[Music] hi i’m dr. justin cohen clinic chief of medical dermatology at Stanford medicine today we’ll be talking about a general approach to the dermatological nation to describe skin lesions first we have to learn the language of dermatology it’s the common language that we share to describe skin lesions and this is something we call morphology which is describe the general appearance of a skin lesion without any regard to its pathogenesis where its underlying etiology the first thing that we have to do is we have to identify the primary lesion we’re going to go through and talk about the different primary lesions and provide some clinical examples and images of each a Mac you Elizabeth less than one centimeter lesion and a petechiae is an example of a Mac you’ll if you were to take a Mac Ewell and increase its size to greater than one centimeter we would have a patch vitiligo is a perfect example of the patch a raised patch something that you could feel that’s raised above the surface of the skin is called a plaque psoriasis is a is a great example of a plaque if you were to take a Mac you’ll make it palpable it’s still less than one centimeter we have a papule and a papule is something that we see to provide by a cherry angioma or a wart in addition you can have a large papule something greater than two centimeters which is dome-shaped and you call that a nodule at the dermal inclusion cyst is a commonly encountered nodule that we see in the skin a vesicle is a clear fluid filled lesion herpes is an example of a vesicle if we have something that looks like a vesicle but that’s instead filled with pus or purulent material we call that a pustule and we see pustules in acne and certain kinds of drug eruptions a large vesicle greater than one centimeter is called a bulla and we see bulla in friction war in blistering conditions like bullous pemphigoid so after we choose the appropriate now you have to fill it out with some adjectives we can talk about the size of a lesion we can talk about whether or not its borders are clearly defined in other words its demarcation well demarcated lesions such as we see an era syphilis alternatively regions can be not well demarcated such as in cellulitis we can also talk about its color and in dermatology there’s a lot of conditions which have characteristic colors to them one example is we see the white of vitiligo a loss of pigmentation we can also see a bright red of a drug eruption or a viral example in addition purple sometimes connotes a vascular process like Kaposi sarcoma we can also see things in the skin that are granulomatous appear brown in color yellow sometimes makes us think of as anthelmintics lesions or fatty lesions in addition we can sometimes see black as being necrotic skin or eschar we also see blue as a deep pigmentation for example in something called a blue Nevis in addition to the primary morphologies we oftentimes have secondary wear overlying morphologies some of these examples include serum which is dried crust we can see this in potato or we can see this in acute or subacute eczema fissuring is something that we can see which is a splitting of the skin as a result of hand or foot psoriasis we can also see like kenefick ation by kenefick ation is the thickening of the skin and accentuation of skin lines as a result of chronic rubbing or scratching erosions are partial loss of the epidermis and sometimes we see this as a result of scratching or injuring the skin ulcerations are full thickness loss of the epidermis and sometimes these are frictional ii derived or as a result of other primary processes it’s important to consider the distribution of skin lesions throughout the body as they can help you with the diagnosis for example lesions on the extensor surfaces of arms and legs can be seen in psoriasis generalized distributions occur in certain drug reactions we could see a photo distributed rash and connective tissue diseases such as lupus order madam is itis that was a lot of information so let’s quickly review the important parts whenever you are attempting to describe a skin problem remember the primary lesion mer morphology size demarcation color secondary morphology and distribution what you’ll need for a skin examination is a well-lit room a ruler a magnifying glass a handheld source of light and an open and curious mind we have a patient here today who’s going to help us go through some of the important considerations for a dermatological examination hello sir thanks for coming in thank you doctor so using some of what we just discussed let’s practice by describing our patient trash so the first thing we want to do is we want to carefully choose our primary lesion I’m going to choose this area here when I touch it I feel that it’s raised above the surface of the skin it’s larger than a centimeter in size so the appropriate primary lesion term would be a plaque after we choose our now we want to think about some other descriptive terms that help us fill out some of the adjectives this is probably a few centimeters in size well demarcated it’s color is probably dully red I would describe as in regards to secondary morphology we see that it has some crusting which is dried serum or dried blood we can also see superficial erosions where areas that the skin has been disrupted and also we notice some subtle scaling so taken all together this is consistent with a diagnosis of psoriasis this air feminists plaque with overlying scale excoriation serum crusts and different lesions and stages of evolution are consistent with this diagnosis on extensor surfaces of the body one of the other things that we can do sometimes is perform special tests sometimes what we do with scaly lesions like this is if we were to peel off some of the scale we can see if we see an off Spitz sign which is signs of focal bleeding from blood vessels that are high up in the surface of the skin the other thing that we notice about this stepping back from the primary lesion is the distribution of the lesion and looking at the legs it tends to be on the extensor surfaces of the body so we see that these plaques are distributed only mainly on the legs here but also when we look above we see some areas of hyperpigmentation further up on the legs also given that psoriasis can involve other areas one of the areas we want to examine is the scalp in addition we want to examine the year including the contrl Bowl and the extra external auditory meatus as well as the retro auricular area other areas we want to examine include the medial and lateral canthus the LR groove the LR rim under the chin the anterior neck you also want to make sure we examine and traditionally always announce what body part you’ll be examining next and ask permission before doing so I hope you enjoyed our discussion about an approach to the dermatological and please visit the Stanford 25 website for more info the preceding program is copyrighted by the Board of Trustees of the Leland Stanford junior University please visit us at med.stanford.edu [Music]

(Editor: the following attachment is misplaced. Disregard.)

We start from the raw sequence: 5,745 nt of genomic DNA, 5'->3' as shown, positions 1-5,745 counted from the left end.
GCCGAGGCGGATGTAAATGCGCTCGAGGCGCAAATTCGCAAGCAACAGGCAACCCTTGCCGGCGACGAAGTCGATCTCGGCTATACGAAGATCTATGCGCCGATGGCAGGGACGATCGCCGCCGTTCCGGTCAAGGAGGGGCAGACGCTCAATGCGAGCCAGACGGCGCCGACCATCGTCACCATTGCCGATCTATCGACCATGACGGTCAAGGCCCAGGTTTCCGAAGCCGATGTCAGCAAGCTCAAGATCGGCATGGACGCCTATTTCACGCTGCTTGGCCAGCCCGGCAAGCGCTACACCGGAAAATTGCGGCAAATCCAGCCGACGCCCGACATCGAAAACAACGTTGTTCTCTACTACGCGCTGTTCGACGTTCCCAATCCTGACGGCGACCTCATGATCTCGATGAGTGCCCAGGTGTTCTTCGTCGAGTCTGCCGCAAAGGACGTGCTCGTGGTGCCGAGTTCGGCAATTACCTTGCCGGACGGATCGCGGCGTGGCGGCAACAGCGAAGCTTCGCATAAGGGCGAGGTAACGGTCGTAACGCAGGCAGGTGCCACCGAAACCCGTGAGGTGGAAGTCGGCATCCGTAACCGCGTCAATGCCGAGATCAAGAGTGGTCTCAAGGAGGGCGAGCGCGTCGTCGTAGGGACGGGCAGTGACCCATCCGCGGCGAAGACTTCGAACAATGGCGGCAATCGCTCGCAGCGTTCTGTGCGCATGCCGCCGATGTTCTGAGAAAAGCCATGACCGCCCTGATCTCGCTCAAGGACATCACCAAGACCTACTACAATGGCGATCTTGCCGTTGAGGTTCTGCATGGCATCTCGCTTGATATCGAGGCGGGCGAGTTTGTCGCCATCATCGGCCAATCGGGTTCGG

11 Comments

Leave a Reply

Your email address will not be published. Required fields are marked *